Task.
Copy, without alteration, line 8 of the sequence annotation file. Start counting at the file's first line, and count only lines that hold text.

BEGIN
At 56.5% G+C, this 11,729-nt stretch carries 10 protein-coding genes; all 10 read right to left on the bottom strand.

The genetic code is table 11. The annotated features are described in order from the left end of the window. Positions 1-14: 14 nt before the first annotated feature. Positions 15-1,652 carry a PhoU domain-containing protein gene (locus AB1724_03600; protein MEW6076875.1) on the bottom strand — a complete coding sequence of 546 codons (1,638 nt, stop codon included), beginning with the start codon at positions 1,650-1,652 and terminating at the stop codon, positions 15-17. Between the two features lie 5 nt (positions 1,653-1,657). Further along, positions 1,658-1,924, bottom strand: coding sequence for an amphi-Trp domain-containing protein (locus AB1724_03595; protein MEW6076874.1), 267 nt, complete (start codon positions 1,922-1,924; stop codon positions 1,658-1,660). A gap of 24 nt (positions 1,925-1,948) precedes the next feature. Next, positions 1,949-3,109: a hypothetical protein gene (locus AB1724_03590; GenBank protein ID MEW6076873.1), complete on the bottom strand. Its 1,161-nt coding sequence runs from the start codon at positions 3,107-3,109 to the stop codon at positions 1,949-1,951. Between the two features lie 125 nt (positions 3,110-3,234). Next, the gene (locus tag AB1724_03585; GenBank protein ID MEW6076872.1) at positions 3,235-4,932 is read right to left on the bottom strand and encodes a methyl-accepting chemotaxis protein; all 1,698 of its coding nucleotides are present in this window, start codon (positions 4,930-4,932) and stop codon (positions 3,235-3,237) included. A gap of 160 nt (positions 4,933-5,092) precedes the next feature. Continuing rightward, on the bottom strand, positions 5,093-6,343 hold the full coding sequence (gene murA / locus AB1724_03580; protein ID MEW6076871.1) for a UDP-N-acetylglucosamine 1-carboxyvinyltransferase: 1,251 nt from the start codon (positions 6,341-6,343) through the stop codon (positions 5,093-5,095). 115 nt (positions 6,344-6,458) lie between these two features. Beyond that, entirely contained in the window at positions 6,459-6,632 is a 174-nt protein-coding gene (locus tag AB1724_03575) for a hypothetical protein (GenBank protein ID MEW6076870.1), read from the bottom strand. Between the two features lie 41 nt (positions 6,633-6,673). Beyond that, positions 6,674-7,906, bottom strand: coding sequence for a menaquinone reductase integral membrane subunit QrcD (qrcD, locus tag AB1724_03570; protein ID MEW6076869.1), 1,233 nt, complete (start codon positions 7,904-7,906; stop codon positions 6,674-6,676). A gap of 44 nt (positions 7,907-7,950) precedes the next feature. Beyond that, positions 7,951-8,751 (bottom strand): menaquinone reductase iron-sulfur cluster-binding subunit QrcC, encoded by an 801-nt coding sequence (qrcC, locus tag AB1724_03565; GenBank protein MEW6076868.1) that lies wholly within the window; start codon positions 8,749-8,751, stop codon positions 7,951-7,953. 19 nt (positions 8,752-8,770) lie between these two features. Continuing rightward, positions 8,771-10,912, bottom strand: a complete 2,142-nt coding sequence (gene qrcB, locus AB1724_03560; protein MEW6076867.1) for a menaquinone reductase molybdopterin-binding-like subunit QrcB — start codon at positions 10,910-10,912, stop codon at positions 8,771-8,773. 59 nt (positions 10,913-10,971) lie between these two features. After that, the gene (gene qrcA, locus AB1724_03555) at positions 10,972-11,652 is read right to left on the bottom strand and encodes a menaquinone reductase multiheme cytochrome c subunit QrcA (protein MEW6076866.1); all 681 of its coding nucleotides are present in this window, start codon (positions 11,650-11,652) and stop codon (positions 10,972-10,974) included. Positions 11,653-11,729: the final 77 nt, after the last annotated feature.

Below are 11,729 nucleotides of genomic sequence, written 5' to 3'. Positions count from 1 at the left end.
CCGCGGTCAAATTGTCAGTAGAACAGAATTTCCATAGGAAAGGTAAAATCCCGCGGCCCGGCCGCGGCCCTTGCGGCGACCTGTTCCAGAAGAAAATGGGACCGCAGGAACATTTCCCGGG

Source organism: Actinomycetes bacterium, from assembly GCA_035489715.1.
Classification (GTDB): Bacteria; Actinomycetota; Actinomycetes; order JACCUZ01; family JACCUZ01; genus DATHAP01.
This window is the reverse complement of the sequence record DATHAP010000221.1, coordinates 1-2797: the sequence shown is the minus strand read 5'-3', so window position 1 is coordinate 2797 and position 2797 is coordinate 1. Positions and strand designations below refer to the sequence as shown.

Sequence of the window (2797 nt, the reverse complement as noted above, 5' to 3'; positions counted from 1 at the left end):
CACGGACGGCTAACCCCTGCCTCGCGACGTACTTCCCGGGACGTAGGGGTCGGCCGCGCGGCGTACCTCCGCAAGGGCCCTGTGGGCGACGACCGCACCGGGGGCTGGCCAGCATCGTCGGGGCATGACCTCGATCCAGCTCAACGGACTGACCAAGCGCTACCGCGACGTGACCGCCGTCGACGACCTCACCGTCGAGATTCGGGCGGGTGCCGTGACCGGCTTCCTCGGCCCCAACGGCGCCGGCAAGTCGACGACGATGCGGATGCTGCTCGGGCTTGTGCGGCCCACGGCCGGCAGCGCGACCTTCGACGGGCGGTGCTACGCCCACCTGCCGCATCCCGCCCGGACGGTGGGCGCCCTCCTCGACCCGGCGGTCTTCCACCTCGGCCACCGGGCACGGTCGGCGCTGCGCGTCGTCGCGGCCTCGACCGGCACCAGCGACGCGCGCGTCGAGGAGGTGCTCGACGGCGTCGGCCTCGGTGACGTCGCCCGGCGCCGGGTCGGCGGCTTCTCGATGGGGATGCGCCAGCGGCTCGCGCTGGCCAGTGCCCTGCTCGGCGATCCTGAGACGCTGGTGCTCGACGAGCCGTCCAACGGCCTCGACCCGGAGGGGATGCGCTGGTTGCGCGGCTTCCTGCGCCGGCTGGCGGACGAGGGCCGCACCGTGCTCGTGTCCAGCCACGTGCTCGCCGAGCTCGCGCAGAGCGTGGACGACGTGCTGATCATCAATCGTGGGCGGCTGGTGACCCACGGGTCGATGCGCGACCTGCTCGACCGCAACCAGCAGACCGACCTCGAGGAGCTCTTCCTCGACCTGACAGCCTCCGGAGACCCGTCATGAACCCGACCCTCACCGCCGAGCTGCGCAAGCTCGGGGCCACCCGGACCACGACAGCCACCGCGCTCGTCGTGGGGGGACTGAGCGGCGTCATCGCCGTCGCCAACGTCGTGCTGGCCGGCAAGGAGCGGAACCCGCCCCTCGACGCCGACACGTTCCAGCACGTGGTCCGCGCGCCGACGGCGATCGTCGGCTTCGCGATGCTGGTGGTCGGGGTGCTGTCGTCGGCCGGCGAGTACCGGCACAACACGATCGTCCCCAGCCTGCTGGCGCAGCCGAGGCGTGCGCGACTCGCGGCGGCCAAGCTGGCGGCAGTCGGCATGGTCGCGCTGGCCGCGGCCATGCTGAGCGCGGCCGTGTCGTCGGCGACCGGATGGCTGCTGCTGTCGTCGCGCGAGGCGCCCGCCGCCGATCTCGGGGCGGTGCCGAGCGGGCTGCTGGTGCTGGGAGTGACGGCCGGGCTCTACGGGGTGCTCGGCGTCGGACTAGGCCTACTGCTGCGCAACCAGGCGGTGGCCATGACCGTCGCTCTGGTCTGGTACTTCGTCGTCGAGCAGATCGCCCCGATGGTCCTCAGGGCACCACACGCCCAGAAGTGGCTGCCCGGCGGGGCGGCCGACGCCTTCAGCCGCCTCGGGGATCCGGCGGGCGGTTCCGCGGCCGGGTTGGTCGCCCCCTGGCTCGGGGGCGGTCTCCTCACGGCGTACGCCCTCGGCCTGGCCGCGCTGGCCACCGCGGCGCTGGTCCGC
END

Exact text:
Sequence of the window (2797 nt, the reverse complement as noted above, 5' to 3'; positions counted from 1 at the left end):